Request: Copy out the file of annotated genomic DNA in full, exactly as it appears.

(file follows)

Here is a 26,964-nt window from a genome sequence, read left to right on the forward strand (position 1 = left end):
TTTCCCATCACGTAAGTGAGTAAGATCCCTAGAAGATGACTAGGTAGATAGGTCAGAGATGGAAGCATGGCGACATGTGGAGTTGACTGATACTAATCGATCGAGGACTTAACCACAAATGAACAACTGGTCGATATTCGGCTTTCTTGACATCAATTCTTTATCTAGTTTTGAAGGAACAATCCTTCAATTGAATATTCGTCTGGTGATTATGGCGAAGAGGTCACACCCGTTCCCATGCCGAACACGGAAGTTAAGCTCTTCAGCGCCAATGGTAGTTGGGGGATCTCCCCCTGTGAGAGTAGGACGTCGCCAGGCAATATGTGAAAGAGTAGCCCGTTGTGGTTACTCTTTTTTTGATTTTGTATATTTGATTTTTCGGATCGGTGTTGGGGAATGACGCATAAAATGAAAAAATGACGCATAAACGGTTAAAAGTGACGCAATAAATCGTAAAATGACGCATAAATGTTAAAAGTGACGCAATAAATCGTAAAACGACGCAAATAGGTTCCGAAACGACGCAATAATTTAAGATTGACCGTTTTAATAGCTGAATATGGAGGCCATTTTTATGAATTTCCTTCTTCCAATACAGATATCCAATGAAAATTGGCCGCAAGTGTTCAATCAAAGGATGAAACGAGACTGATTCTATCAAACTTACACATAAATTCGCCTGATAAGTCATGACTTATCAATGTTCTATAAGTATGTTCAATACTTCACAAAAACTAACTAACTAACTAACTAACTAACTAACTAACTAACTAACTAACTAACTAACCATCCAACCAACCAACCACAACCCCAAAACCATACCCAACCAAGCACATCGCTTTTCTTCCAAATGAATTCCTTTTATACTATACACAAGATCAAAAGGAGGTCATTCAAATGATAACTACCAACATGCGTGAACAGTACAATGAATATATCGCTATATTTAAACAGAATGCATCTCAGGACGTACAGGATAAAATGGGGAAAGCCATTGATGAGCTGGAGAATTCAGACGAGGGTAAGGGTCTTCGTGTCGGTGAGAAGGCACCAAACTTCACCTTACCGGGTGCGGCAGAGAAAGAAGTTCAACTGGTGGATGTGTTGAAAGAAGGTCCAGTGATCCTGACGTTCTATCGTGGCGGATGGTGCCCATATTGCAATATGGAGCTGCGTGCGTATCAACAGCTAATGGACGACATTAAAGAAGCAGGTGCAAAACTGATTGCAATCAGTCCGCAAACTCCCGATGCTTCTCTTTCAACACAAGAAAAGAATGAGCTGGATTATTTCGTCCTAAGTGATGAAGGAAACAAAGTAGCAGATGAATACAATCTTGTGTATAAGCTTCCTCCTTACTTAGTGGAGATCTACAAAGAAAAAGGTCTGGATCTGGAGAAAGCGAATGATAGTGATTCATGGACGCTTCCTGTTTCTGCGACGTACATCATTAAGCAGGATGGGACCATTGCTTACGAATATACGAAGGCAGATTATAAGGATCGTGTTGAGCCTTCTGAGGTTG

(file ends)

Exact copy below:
Here is a 26,964-nt window from a genome sequence, read left to right on the forward strand (position 1 = left end):
TTTCCCATCACGTAAGTGAGTAAGATCCCTAGAAGATGACTAGGTAGATAGGTCAGAGATGGAAGCATGGCGACATGTGGAGTTGACTGATACTAATCGATCGAGGACTTAACCACAAATGAACAACTGGTCGATATTCGGCTTTCTTGACATCAATTCTTTATCTAGTTTTGAAGGAACAATCCTTCAATTGAATATTCGTCTGGTGATTATGGCGAAGAGGTCACACCCGTTCCCATGCCGAACACGGAAGTTAAGCTCTTCAGCGCCAATGGTAGTTGGGGGATCTCCCCCTGTGAGAGTAGGACGTCGCCAGGCAATATGTGAAAGAGTAGCCCGTTGTGGTTACTCTTTTTTTGATTTTGTATATTTGATTTTTCGGATCGGTGTTGGGGAATGACGCATAAAATGAAAAAATGACGCATAAACGGTTAAAAGTGACGCAATAAATCGTAAAATGACGCATAAATGTTAAAAGTGACGCAATAAATCGTAAAACGACGCAAATAGGTTCCGAAACGACGCAATAATTTAAGATTGACCGTTTTAATAGCTGAATATGGAGGCCATTTTTATGAATTTCCTTCTTCCAATACAGATATCCAATGAAAATTGGCCGCAAGTGTTCAATCAAAGGATGAAACGAGACTGATTCTATCAAACTTACACATAAATTCGCCTGATAAGTCATGACTTATCAATGTTCTATAAGTATGTTCAATACTTCACAAAAACTAACTAACTAACTAACTAACTAACTAACTAACTAACTAACTAACTAACTAACCATCCAACCAACCAACCACAACCCCAAAACCATACCCAACCAAGCACATCGCTTTTCTTCCAAATGAATTCCTTTTATACTATACACAAGATCAAAAGGAGGTCATTCAAATGATAACTACCAACATGCGTGAACAGTACAATGAATATATCGCTATATTTAAACAGAATGCATCTCAGGACGTACAGGATAAAATGGGGAAAGCCATTGATGAGCTGGAGAATTCAGACGAGGGTAAGGGTCTTCGTGTCGGTGAGAAGGCACCAAACTTCACCTTACCGGGTGCGGCAGAGAAAGAAGTTCAACTGGTGGATGTGTTGAAAGAAGGTCCAGTGATCCTGACGTTCTATCGTGGCGGATGGTGCCCATATTGCAATATGGAGCTGCGTGCGTATCAACAGCTAATGGACGACATTAAAGAAGCAGGTGCAAAACTGATTGCAATCAGTCCGCAAACTCCCGATGCTTCTCTTTCAACACAAGAAAAGAATGAGCTGGATTATTTCGTCCTAAGTGATGAAGGAAACAAAGTAGCAGATGAATACAATCTTGTGTATAAGCTTCCTCCTTACTTAGTGGAGATCTACAAAGAAAAAGGTCTGGATCTGGAGAAAGCGAATGATAGTGATTCATGGACGCTTCCTGTTTCTGCGACGTACATCATTAAGCAGGATGGGACCATTGCTTACGAATATACGAAGGCAGATTATAAGGATCGTGTTGAGCCTTCTGAGGTTG